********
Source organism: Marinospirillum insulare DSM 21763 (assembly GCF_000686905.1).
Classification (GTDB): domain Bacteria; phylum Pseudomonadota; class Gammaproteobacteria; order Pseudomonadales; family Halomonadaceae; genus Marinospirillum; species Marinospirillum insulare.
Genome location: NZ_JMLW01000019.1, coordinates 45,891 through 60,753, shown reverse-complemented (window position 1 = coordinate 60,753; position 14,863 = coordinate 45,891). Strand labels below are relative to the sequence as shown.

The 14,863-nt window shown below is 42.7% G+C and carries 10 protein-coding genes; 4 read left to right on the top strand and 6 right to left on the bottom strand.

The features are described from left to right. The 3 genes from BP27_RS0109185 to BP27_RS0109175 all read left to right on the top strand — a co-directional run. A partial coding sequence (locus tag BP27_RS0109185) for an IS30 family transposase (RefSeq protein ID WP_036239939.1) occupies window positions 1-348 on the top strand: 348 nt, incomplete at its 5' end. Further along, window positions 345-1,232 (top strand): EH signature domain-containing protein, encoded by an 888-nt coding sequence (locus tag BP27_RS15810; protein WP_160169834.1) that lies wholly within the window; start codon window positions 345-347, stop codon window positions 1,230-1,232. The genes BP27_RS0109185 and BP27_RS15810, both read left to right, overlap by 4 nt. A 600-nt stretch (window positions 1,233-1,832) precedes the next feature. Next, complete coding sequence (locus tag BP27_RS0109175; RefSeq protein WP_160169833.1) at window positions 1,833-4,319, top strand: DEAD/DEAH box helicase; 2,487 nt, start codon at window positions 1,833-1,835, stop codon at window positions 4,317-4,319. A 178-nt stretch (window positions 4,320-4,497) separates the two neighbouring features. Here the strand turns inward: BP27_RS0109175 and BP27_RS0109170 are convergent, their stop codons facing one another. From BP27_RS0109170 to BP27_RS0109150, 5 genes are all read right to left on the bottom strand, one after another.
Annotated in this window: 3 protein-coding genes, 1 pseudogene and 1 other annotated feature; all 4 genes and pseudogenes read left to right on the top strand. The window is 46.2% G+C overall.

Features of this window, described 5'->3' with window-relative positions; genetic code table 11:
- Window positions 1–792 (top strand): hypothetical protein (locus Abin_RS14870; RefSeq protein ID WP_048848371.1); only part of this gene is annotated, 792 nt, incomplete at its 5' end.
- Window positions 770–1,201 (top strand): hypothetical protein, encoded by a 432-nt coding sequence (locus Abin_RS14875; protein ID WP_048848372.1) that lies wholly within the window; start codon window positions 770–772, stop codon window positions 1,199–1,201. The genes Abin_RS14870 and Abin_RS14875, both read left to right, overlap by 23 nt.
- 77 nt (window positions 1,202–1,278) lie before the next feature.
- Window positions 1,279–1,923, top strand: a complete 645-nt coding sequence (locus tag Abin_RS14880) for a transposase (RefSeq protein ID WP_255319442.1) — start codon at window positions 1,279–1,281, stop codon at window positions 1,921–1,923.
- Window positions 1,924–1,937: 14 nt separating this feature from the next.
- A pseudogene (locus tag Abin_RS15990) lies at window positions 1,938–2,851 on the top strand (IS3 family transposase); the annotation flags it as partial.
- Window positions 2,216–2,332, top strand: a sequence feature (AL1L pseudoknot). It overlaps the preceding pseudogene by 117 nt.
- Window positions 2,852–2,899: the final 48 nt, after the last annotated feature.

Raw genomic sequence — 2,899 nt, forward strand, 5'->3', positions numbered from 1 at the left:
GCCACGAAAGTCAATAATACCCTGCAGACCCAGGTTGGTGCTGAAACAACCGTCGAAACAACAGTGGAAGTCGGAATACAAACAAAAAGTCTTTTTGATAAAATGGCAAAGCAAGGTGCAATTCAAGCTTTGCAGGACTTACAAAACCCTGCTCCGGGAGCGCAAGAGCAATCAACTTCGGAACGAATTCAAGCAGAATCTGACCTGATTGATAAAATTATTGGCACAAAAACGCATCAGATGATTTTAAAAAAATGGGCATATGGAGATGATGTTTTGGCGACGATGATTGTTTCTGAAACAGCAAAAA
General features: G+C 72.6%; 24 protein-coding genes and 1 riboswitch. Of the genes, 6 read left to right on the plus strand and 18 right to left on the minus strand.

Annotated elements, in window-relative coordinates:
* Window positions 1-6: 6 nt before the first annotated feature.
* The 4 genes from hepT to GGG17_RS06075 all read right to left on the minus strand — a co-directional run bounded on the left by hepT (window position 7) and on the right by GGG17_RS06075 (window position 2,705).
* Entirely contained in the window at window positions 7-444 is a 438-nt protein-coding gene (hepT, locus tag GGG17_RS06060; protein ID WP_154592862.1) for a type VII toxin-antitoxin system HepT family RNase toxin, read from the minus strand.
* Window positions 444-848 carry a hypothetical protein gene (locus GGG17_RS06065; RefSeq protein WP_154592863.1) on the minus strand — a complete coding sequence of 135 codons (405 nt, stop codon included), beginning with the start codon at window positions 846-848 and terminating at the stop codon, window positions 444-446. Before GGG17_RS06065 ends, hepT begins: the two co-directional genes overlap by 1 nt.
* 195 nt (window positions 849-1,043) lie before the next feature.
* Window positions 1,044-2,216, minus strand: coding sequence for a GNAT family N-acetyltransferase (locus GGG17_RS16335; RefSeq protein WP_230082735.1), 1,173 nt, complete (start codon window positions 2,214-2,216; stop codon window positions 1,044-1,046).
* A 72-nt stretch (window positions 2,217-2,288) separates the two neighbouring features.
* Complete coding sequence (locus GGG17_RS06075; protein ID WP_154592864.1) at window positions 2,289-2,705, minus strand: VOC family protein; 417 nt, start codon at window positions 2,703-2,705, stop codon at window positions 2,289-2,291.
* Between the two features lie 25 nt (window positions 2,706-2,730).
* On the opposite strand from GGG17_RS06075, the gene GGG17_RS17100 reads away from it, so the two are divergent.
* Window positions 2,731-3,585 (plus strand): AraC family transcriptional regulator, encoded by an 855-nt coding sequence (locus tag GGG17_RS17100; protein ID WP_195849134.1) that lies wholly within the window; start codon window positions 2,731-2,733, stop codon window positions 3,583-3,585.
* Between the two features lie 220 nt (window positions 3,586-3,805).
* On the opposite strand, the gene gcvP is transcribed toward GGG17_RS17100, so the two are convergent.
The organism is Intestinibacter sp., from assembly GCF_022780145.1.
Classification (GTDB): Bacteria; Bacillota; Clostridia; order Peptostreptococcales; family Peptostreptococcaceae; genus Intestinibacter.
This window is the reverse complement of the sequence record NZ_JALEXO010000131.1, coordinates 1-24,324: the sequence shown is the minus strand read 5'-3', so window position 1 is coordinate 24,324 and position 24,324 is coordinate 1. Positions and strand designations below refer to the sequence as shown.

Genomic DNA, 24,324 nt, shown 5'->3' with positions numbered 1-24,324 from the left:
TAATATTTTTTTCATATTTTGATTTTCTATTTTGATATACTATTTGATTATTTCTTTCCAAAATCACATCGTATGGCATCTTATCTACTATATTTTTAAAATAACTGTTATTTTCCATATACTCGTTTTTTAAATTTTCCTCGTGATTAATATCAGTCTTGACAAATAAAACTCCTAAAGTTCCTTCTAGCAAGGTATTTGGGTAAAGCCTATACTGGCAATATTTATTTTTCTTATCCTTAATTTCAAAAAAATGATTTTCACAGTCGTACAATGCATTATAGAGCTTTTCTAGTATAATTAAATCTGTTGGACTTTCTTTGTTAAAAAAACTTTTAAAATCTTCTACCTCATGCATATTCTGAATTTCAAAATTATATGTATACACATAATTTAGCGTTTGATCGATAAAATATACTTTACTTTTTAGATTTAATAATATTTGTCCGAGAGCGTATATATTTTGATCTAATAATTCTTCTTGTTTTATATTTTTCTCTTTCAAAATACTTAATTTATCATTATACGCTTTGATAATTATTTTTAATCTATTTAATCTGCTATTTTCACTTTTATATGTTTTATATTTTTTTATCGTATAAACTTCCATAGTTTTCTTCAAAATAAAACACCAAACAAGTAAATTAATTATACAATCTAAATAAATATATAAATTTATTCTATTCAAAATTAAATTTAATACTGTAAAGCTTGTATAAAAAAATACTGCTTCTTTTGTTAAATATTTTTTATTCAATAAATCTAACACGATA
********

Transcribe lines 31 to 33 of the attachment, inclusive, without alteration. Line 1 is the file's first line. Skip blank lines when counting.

* Between the two features lie 220 nt (window positions 3,586-3,805).
* On the opposite strand, the gene gcvP is transcribed toward GGG17_RS17100, so the two are convergent.
The organism is Intestinibacter sp., from assembly GCF_022780145.1.